Not that there would be much of a chance for talking tonight. Ginny had come to love the opera – her parents had never been able to take her as a child – but the prospect of sitting still and stewing for several hours wasn’t pleasant. She gave Draco a sideways glance, but he was looking straight ahead at his parents’ backs and didn’t acknowledge her.
The opera was packed, and though Ginny didn’t usually mind large crowds, it set her teeth on edge tonight. For once, she was glad for Mr Malfoy’s intimidating presence as throngs of people parted for them and startled Muggles moved back to let them pass. Still, she and Draco had to struggle to keep up with the Malfoys who, unable to Apparate, seemed determined to set a new record in fast walking. Narcissa clung to her husband’s arm in a ridiculous manner which suggested that she was rather unnerved. Ginny derived some cruel satisfaction from that.
But once they had arrived in the Malfoys’ private box, the woman relaxed enough to start needling her. She patted Ginny’s hair in a condescending manner which, irritatingly, actually improved her intricate updo, then tugged at a stray thread that hung limply off Ginny’s sleeve. “Please don’t slouch, sit up straight… Honestly, Ginevra, I can’t help but think that you misbehave just to vex me.”
Misbehave! She wasn’t a child! And more importantly, she wasn’t Mrs Malfoy’s child. “Who cares if I slouch?” Ginny retorted, feeling decidedly contrary. “There’s no one here who’ll see, just Muggles.”
Narcissa frowned. “Regardless, Ginevra. Please.” She gave an imploring look to her son and husband, who’d just entered the box, carrying two long-stemmed glasses each. “Draco, say something.”
“Champagne, Mother?” he sidestepped the order smoothly, handing her a glass and Ginny the other, and then the lights went out and the curtain lifted.
In the dark, Ginny sipped at her champagne, wishing heartily for something stronger. Huffing, she forced her hands to unclench and her body to relax into the soft cushion of the chair and, moments later, felt a warm hand slide across her thigh to grasp her fingers. ‘All right?’ Draco’s touch seemed to say and, relieved, she squeezed back. Whatever was wrong with him, he wasn’t upset with her at least, or he was resuming his gentlemanly act. Either way, his touch calmed her now.
And the show was very nice. When Draco had introduced her to the opera on one of their first dates, Ginny had been instantly hooked. It was just so pretty, and she liked watching the Muggles from up here, parading around in their fancy costumes. No, she would not let his parents spoil this night for her, and she would not dwell on anything else, either.
Not much, anyway.
But in the end, she did just that – and before she was aware that much of anything had happened, the ekeltricity…eklektricity…no, electricity went on again and she blinked, startled by the light.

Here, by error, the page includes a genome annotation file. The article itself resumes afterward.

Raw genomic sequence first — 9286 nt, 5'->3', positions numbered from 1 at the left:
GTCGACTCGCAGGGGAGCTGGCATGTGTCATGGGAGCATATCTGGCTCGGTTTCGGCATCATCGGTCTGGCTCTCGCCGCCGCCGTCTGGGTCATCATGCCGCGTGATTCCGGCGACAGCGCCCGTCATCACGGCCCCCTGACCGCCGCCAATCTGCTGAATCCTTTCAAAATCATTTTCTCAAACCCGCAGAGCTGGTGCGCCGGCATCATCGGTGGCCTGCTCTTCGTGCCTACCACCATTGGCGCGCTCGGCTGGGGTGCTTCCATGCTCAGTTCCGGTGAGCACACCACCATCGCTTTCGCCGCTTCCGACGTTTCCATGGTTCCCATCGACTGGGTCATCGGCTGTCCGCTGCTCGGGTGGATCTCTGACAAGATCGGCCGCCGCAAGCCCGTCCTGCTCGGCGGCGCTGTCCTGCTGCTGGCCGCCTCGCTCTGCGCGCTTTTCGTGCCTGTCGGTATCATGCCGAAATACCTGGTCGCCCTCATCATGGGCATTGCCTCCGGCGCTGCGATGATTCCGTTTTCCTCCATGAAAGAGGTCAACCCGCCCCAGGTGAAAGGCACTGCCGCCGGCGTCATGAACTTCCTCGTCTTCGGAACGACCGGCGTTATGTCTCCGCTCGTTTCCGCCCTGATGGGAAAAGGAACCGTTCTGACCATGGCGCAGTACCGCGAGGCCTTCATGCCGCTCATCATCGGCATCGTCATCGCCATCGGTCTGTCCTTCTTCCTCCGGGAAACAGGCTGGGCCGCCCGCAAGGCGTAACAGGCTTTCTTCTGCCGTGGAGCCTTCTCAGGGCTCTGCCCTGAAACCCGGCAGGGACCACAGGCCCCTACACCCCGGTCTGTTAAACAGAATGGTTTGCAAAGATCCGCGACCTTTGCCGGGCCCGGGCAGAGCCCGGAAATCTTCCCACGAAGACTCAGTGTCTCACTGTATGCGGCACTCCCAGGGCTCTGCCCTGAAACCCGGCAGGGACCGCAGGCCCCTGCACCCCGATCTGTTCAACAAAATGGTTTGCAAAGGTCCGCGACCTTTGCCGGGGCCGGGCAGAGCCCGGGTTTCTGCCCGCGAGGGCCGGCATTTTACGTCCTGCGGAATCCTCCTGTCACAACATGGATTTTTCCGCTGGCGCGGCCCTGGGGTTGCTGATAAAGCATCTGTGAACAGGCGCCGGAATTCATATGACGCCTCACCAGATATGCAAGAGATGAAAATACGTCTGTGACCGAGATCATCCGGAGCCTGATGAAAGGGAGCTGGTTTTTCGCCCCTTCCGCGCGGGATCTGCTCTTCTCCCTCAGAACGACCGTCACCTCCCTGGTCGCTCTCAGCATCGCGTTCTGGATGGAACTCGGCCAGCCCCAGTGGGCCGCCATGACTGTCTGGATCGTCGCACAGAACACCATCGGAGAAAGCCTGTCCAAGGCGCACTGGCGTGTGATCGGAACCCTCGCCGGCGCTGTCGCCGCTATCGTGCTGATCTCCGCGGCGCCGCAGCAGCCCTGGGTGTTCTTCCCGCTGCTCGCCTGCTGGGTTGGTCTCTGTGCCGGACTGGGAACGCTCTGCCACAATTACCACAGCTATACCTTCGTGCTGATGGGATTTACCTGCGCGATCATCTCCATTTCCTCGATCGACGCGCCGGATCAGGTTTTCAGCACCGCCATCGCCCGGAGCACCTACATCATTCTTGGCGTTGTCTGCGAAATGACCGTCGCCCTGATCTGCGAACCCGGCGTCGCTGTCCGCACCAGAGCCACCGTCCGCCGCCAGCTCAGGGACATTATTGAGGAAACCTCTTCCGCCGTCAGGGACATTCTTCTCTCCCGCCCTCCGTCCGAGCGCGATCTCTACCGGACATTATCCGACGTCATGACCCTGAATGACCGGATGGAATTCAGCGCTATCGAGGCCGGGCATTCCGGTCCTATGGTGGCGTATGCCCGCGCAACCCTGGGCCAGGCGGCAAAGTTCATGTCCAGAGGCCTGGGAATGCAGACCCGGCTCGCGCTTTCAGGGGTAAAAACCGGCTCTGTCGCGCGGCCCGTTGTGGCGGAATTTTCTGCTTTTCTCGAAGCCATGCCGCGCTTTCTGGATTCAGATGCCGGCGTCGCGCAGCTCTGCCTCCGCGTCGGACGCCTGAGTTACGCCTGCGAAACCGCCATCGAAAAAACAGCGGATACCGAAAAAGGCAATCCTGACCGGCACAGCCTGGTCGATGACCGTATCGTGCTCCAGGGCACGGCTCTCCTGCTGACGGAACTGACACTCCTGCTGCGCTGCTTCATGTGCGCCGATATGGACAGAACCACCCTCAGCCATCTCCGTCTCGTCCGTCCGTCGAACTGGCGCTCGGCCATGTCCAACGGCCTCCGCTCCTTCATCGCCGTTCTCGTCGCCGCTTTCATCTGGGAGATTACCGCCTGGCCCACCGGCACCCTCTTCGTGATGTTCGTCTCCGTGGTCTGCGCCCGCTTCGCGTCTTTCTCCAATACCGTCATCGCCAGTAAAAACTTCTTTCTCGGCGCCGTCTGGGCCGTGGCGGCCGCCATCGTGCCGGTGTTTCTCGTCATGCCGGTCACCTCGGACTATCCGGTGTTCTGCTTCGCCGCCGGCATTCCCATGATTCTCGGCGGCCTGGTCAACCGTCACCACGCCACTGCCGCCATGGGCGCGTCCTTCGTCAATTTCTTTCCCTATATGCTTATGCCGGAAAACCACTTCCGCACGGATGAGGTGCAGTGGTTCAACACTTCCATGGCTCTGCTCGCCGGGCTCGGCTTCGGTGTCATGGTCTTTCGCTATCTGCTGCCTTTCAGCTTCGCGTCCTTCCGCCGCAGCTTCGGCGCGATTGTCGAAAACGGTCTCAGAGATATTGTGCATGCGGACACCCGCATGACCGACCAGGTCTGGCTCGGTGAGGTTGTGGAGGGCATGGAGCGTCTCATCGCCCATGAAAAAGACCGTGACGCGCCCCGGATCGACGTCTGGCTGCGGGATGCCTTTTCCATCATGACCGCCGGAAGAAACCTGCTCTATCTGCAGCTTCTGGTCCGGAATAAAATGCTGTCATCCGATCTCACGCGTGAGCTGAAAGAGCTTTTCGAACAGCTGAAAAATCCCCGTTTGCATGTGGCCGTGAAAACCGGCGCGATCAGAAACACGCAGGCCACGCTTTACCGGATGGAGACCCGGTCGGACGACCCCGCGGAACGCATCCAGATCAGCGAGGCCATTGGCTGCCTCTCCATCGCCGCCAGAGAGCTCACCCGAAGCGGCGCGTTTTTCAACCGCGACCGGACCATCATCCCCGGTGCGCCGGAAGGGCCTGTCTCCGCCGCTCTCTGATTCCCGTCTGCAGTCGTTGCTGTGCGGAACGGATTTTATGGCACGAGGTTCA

Beside her, Draco shifted in his chair, looking like his mind had been far away, too.
“Well.” Draco’s father turned to them, studying Ginny with his peculiar, cold gaze. Ginny fought the urge to squirm. Draco’s eyes were the same grey, but when he looked at her, they were warm like liquid silver, not hard and icy like this. But Lucius was polite enough with her, these days. It was only smart – she was related to quite a few high-ranking Ministry officials now, after all – but Draco kept assuring her that his father actually had a soft spot for her. Ginny doubted that Lucius Malfoy had soft spots for anything, except maybe, maybe for his wife, but she played along for the sake of peace. “Do you like it, Ginevra?”
“Yes,” she said cautiously. “The music is beautiful.”
“The Muggles butcher it,” Draco’s mother said contemptuously. She had risen and was smoothing down her skirts with careful strokes of her gloved hands. Ginny watched her, despising her perfect attire and elegance. “We once saw a real, magical rendition of it in Milan…” She glanced at her husband, sighing wistfully. “They even had a real dragon for the first scene.”
“Well, at least we have a real, evil queen of the night here with us,” Ginny muttered under her breath, so quietly that only Draco could hear, and he pinched the fleshy side of her thigh in punishment.
“Pardon?” Narcissa’s voice was crisp.
“Nothing, Mother,” he spoke up quickly, apparently not trusting Ginny to say anything. She grit her teeth. “I remember the dragon. I liked that.” He gave Ginny a weird, speculative look. “We should travel there sometime when they put on the show again.”
Ginny raised an eyebrow. He never made plans far ahead, and he never committed to anything. That had been the appeal of their relationship in the very beginning, when all they were looking for had been quick shags, an outlet for excess energy, no strings attached. It was different now of course, and Ginny wouldn’t have it any other way, but his impulsiveness had never changed. She liked that about him, too. What was wrong with him? “All right,” she shrugged. “We can do that.”
Draco’s face lit up as if she’d just given him an enormous treat. “Good. Yeah. Splendid.” He cleared his throat. His hand tightened on her knee. “Listen--”
“Goodness, it is warm in here,” his mother interrupted the strange tumble of words. “I need to go to the ladies’ room. Lucius, please escort me.”
But her husband didn’t stir, just calmly kept reading the programme. “Narcissa, I’m sure you’ll be fine on your own.”
She glared at him. “How gallant,” she sniffed, sweeping past them in a graceful twirl of silken skirts. “Draco, you will come with me then.”
Draco huffed. The glare he directed at his parents was fierce. “Father!”
But Mr Malfoy smirked and leaned back in his chair, making it perfectly clear that he wouldn’t indulge his wife or his son tonight. “Oh, I’m so comfortable here right now, Draco. Go ahead and guard your silly mother, though Merlin knows she doesn’t need protection.”
“Father,” Draco repeated with barely concealed impatience. Ginny looked back and forth between them, wondering what the heck was going on. He was clenching his fist in his pocket, probably clutching his wand. The two men stared at each other silently for a few moments, but then, with a quiet “Hmph,” Draco went, looking displeased.
Puzzled, Ginny raised an eyebrow. “Okay…” she muttered to herself, rising to lean against the rail and look down at the Muggles.
“I beg your pardon?” Mr Malfoy’s voice was curt and coolly polite as always, but a hint of wry amusement caught Ginny’s interest.